Carl Zimmer in the New York Times:
To help his readers fathom evolution, Charles Darwin asked them to consider their own hands.
“What can be more curious,” he asked, “than that the hand of a man, formed for grasping, that of a mole for digging, the leg of the horse, the paddle of the porpoise, and the wing of the bat, should all be constructed on the same pattern, and should include similar bones, in the same relative positions?”
Darwin had a straightforward explanation: People, moles, horses, porpoises and bats all shared a common ancestor that grew limbs with digits. Its descendants evolved different kinds of limbs adapted for different tasks. But they never lost the anatomical similarities that revealed their kinship.
As a Victorian naturalist, Darwin was limited in the similarities he could find. The most sophisticated equipment he could use for the task was a crude microscope. Today, scientists are carrying on his work with new biological tools. They are uncovering deep similarities that have been overlooked until now.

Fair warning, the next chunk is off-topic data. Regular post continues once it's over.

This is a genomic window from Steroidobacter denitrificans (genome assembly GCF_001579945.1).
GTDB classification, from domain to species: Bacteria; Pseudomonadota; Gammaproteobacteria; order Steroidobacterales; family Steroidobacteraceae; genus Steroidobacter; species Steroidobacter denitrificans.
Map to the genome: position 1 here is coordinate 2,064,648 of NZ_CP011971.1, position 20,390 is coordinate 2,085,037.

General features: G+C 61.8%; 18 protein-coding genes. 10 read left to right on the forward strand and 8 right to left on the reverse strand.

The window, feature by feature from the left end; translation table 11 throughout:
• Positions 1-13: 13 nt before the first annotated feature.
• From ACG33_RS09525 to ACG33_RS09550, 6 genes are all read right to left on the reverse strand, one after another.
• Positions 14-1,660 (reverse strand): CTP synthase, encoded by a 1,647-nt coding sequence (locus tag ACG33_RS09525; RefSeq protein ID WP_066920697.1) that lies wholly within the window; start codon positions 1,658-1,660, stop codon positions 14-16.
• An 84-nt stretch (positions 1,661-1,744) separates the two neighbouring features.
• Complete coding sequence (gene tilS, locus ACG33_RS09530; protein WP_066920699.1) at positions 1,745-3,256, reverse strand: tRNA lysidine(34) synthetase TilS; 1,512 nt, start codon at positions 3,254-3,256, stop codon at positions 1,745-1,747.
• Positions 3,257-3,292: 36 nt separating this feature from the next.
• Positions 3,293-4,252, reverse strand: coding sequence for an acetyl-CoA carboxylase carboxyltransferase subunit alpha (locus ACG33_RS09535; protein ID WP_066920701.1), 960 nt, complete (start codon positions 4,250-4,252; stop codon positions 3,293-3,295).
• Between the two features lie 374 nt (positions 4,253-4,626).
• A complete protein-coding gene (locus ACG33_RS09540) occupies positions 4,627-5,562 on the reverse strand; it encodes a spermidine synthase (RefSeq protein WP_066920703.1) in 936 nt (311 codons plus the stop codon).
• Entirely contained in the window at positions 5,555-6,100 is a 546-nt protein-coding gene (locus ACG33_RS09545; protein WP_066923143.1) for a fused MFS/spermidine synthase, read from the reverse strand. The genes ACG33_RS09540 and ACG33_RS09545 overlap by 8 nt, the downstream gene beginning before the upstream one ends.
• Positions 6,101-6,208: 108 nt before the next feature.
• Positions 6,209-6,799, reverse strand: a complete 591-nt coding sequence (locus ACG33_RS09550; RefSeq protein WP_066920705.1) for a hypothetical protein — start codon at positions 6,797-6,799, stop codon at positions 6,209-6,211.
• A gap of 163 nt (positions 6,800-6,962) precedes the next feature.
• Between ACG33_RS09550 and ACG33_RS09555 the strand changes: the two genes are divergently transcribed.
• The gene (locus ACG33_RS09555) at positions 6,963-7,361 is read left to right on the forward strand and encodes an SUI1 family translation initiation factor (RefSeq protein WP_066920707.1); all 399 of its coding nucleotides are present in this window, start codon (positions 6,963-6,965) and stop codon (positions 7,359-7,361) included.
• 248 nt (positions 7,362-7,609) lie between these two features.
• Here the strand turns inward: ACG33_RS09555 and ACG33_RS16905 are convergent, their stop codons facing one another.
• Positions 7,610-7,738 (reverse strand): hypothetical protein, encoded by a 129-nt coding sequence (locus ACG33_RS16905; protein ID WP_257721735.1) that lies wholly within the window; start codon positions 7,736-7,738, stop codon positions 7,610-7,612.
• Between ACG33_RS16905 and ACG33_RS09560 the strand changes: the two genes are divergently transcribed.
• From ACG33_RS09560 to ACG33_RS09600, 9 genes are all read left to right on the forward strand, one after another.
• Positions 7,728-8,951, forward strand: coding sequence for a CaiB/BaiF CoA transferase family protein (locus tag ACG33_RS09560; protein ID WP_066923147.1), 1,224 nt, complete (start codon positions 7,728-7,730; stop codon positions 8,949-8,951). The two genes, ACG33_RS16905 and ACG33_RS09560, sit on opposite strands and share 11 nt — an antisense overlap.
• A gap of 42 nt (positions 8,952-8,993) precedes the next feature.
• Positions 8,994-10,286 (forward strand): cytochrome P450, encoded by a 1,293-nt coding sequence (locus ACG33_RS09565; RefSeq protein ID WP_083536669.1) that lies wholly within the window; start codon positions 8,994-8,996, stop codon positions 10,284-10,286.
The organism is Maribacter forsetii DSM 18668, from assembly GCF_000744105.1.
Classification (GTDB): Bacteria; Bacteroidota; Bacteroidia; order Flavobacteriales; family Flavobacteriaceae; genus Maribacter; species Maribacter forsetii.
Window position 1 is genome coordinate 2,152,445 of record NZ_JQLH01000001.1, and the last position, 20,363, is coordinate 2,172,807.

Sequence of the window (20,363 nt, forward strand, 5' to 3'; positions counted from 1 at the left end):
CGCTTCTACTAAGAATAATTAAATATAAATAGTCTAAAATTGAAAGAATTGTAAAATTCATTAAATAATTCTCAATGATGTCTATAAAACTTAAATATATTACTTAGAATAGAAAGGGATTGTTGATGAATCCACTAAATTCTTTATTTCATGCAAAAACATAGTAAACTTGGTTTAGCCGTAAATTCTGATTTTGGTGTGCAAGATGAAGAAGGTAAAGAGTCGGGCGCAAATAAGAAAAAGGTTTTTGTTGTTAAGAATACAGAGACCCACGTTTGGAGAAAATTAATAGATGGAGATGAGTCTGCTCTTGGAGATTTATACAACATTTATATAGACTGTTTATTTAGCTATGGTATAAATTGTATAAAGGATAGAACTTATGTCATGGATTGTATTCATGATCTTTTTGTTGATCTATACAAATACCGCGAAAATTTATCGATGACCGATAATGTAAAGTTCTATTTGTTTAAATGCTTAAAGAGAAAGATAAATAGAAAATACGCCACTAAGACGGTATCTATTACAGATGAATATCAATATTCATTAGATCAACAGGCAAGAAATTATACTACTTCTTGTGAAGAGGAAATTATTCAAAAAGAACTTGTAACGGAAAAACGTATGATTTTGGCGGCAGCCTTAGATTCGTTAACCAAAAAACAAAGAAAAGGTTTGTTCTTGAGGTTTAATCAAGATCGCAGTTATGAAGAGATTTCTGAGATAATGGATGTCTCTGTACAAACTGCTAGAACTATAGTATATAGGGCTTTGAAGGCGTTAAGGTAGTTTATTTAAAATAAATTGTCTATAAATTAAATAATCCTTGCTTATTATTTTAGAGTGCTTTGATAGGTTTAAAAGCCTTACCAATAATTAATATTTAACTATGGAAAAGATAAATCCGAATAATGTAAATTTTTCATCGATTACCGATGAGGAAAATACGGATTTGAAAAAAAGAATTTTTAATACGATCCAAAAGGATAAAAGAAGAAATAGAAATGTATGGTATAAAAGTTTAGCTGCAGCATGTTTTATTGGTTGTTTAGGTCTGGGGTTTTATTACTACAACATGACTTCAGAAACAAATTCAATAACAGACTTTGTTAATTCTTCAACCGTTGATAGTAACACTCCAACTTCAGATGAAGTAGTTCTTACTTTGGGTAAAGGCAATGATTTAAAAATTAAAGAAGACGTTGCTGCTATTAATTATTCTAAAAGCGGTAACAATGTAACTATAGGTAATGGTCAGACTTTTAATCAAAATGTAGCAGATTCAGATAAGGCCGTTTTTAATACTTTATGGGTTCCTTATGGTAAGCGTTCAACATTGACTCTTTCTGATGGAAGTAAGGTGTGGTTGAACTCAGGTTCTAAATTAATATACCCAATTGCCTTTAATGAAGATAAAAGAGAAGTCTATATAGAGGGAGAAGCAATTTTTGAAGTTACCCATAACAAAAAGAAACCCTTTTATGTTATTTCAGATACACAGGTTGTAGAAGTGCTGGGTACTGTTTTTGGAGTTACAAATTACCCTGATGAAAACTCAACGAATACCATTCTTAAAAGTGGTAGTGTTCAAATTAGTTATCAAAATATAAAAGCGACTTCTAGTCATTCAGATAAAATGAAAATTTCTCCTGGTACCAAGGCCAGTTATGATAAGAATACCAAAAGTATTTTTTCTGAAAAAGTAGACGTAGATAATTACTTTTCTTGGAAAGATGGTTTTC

On Wednesday, a team of researchers at the University of Chicago reported that our hands share a deep evolutionary connection not only to bat wings or horse hooves, but also to fish fins.
The unexpected discovery will help researchers understand how our own ancestors left the water, transforming fins into limbs that they could use to move around on land.